In a recourse loan agreement, the borrower and guarantors are personally liable for any outstanding loan balance in addition to the collateral.

A non-recourse covenant restricts the lender to compensation in the form of only the value of the loan collateral (in this case property) in the case of default. So even if the collateral doesn’t cover the full value of the loan amount, the lender cannot pursue the borrower for further compensation.

Many borrowers prefer the non-recourse option to protect their personal assets in the case of loan default. But, they must be mindful of carve out provisions commonly known as bad boy guarantees.

A bad boy guarantee will allow the lender legally pursue the borrower in certain conditions like willful waste, fraud, committing criminal acts, not maintaining required insurance, misappropriation, bankruptcy etc.

You may want to carefully weigh your choices between recourse and non-recourse loans as each has its pros and cons.

A recourse loan, for instance, will typically offer you lower interest rates and reduced margin requirements. So if the loan request comes with a minimal loan-to-value ratio, selling the collateral in case of default will likely mean no loss on the part of the lender and there would be no need to pursue the borrower further.

5. Adjusting Rate Mortgage

This kind of commercial mortgages transfers some of the interest rate risk from the lender to the borrower. They are common when unpredictable interest rates exist and as a result, fixed rate loans are difficult to obtain.

They can be structured in many ways that will determine how expensive the loan is. You’ll need to know how often you can expect the rate to adjust and the cap per each period. There should be some margin for the maximum (ceiling) and minimum (floor) rates expected. Sometimes, the minimum rate will even fall below the initial rate at the start of the loan. As a borrower, you will benefit when the rates fall but lose if the rates increase.

6. Referencing Market Index

The Referencing market index serves as a kind of benchmark when setting the interest rate calculation for the loan. The London Interbank Offer Rate or LIBOR remains one of the most popular mortgage indices in the market. Other indices include prime, and averages from Treasury bills, financial institutions Certificates of Deposit, the Cost of Funds/ the Cost of Savings, or even swaps.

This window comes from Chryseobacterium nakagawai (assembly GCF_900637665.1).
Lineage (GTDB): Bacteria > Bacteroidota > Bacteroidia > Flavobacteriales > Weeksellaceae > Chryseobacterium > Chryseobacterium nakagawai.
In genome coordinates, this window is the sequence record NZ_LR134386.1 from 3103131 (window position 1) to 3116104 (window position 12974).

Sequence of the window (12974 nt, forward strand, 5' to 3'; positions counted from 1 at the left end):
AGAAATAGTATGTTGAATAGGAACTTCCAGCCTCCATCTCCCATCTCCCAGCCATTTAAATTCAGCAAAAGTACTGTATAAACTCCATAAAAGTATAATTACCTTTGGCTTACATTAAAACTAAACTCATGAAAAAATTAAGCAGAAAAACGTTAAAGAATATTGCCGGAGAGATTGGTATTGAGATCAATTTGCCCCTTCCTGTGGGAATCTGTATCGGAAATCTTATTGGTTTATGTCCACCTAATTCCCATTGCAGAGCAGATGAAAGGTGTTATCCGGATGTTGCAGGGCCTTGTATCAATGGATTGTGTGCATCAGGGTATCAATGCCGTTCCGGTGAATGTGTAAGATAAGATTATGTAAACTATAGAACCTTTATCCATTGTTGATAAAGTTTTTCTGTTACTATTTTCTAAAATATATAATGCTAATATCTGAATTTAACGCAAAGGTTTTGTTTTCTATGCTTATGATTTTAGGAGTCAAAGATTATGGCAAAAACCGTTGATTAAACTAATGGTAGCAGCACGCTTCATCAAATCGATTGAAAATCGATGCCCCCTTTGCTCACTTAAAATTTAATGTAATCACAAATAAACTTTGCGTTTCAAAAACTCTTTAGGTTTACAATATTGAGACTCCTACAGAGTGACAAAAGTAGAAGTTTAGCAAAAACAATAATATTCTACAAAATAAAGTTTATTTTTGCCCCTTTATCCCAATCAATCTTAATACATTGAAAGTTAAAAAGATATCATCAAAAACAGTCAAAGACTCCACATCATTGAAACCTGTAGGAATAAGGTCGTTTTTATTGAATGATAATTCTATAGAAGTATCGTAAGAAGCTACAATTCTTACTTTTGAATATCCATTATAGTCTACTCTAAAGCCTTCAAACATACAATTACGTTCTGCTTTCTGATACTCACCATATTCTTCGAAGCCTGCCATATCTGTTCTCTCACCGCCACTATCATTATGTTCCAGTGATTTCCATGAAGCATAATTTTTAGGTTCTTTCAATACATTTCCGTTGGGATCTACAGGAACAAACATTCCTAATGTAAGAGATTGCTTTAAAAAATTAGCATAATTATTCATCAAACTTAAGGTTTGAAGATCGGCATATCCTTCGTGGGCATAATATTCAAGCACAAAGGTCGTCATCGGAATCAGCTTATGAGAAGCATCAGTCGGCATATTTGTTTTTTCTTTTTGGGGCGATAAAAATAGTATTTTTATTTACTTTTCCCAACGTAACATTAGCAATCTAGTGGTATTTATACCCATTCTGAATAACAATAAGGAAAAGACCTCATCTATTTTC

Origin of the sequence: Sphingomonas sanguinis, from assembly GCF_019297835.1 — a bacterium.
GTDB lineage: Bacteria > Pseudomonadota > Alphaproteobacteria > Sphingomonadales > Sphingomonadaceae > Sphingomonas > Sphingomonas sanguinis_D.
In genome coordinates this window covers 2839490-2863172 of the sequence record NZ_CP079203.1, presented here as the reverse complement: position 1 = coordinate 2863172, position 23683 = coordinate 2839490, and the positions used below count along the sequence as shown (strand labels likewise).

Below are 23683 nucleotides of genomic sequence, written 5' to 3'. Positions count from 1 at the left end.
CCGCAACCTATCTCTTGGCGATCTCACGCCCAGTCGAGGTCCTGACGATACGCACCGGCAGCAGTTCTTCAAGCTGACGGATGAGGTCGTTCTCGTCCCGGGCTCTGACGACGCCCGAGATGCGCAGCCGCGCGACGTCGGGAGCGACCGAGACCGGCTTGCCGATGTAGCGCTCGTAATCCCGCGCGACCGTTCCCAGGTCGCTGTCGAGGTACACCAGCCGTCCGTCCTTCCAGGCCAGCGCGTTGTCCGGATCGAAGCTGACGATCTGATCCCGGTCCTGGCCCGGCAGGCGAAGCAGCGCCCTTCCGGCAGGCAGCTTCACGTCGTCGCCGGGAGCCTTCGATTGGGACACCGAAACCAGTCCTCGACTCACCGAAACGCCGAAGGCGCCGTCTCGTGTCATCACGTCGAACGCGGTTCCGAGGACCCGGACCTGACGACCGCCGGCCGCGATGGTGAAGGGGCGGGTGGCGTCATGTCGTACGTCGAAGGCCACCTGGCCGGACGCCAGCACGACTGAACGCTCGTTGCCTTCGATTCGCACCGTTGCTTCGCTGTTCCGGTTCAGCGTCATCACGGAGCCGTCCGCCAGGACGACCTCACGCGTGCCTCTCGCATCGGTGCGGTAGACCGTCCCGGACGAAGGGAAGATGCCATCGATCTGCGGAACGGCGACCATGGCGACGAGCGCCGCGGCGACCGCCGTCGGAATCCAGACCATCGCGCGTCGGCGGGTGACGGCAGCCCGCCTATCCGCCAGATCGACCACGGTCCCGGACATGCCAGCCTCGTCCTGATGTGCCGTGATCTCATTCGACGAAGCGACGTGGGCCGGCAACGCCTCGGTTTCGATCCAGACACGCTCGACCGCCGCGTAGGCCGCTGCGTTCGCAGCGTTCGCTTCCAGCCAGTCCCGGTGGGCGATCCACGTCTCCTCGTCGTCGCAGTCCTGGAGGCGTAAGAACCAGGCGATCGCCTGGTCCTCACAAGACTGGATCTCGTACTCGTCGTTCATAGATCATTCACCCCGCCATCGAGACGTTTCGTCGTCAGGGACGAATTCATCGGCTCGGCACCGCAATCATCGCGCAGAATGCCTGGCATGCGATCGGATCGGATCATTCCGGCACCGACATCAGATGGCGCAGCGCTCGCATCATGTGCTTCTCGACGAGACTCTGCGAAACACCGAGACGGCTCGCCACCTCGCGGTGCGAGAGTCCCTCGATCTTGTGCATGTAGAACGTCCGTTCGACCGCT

The interest rate is determined by adding a margin to the preferred index. So if you’re using the LIBOR at 2.5% margin and your mortgage index is 3%, the interest rate on the loan would be 5.5%.

The agreed index average that’s used for the loan interest rate can be calculated across different time frames like 6 months or annually. You can have a better idea of how the interest rate on your loan will fluctuate by doing a trend analysis of the historical performance of the selected index for your loan.

7. Prepayment Penalties

Many borrowers don’t understand the implications of a “prepayment penalty” or why it should even exist in the first place.

This penalty is commonly known as a “prepay,” and most lenders will as a policy add a prepayment penalty clause to their commercial loans. When the borrower chooses to pay in excess of the agreed rate within a certain timeframe, as could happen if the borrower decides to sell the house or refinance the loan, the penalty can take effect.

They come in various forms like step-downs, soft prepayment penalty, lock-out periods, yield maintenance and defeasance. You need to come clean with the borrower at the negotiation stage if you expect to sell or refinance sometime within the timeline of the loan. This will help you understand the effect any prepayment penalty will have on your plans.

8. Compare Closing Loan Documents To The Initial Letter Of Interest

It happens all the time and is a common mistake among borrowers. Never assume that the final loan documents have the same terms as those you received previously. Look out for discrepancies between the letter of interest and the final commitment letter. Any variations must be resolved with the lender before you agree to sign.

9. Loan Funding Conditions

These are usually last-minute, routine checkbox items you must satisfy before the funds are released. Some of the conditions include confirmation of funds deposited with the lender, proof of insurance etc. Failure to complete this last step will delay the loan closing!

You can see from the above that a loan signing is not something to be taken lightly. The risk involved if the project fails or you default could mean financial ruin for you, and that’s no exaggeration. The tips we have given you will help you weed out these pitfalls and put you in a better bargaining position with your lender.